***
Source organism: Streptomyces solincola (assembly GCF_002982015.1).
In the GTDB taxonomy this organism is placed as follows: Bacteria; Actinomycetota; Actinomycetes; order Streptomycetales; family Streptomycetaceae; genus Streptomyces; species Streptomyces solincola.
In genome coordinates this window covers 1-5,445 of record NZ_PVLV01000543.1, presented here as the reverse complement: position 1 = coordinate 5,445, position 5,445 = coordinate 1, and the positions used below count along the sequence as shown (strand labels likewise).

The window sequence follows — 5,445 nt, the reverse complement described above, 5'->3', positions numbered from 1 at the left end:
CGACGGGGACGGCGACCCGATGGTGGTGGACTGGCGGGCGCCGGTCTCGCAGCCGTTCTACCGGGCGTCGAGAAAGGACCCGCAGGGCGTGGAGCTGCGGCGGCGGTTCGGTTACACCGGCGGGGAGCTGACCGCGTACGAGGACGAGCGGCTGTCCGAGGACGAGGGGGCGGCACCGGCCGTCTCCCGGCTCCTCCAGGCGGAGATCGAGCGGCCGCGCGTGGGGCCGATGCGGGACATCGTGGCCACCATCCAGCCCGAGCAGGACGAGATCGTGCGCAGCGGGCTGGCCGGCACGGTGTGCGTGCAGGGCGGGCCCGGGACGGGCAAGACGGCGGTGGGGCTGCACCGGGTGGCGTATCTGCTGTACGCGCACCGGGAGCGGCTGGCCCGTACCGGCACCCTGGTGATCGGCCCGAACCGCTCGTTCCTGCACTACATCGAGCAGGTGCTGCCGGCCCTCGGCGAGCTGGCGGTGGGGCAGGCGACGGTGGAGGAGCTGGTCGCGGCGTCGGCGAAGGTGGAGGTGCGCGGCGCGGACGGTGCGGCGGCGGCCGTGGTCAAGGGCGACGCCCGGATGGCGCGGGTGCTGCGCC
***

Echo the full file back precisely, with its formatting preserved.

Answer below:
Source organism: Streptomyces solincola (assembly GCF_002982015.1).
In the GTDB taxonomy this organism is placed as follows: Bacteria; Actinomycetota; Actinomycetes; order Streptomycetales; family Streptomycetaceae; genus Streptomyces; species Streptomyces solincola.
In genome coordinates this window covers 1-5,445 of record NZ_PVLV01000543.1, presented here as the reverse complement: position 1 = coordinate 5,445, position 5,445 = coordinate 1, and the positions used below count along the sequence as shown (strand labels likewise).

The window sequence follows — 5,445 nt, the reverse complement described above, 5'->3', positions numbered from 1 at the left end:
CGACGGGGACGGCGACCCGATGGTGGTGGACTGGCGGGCGCCGGTCTCGCAGCCGTTCTACCGGGCGTCGAGAAAGGACCCGCAGGGCGTGGAGCTGCGGCGGCGGTTCGGTTACACCGGCGGGGAGCTGACCGCGTACGAGGACGAGCGGCTGTCCGAGGACGAGGGGGCGGCACCGGCCGTCTCCCGGCTCCTCCAGGCGGAGATCGAGCGGCCGCGCGTGGGGCCGATGCGGGACATCGTGGCCACCATCCAGCCCGAGCAGGACGAGATCGTGCGCAGCGGGCTGGCCGGCACGGTGTGCGTGCAGGGCGGGCCCGGGACGGGCAAGACGGCGGTGGGGCTGCACCGGGTGGCGTATCTGCTGTACGCGCACCGGGAGCGGCTGGCCCGTACCGGCACCCTGGTGATCGGCCCGAACCGCTCGTTCCTGCACTACATCGAGCAGGTGCTGCCGGCCCTCGGCGAGCTGGCGGTGGGGCAGGCGACGGTGGAGGAGCTGGTCGCGGCGTCGGCGAAGGTGGAGGTGCGCGGCGCGGACGGTGCGGCGGCGGCCGTGGTCAAGGGCGACGCCCGGATGGCGCGGGTGCTGCGCC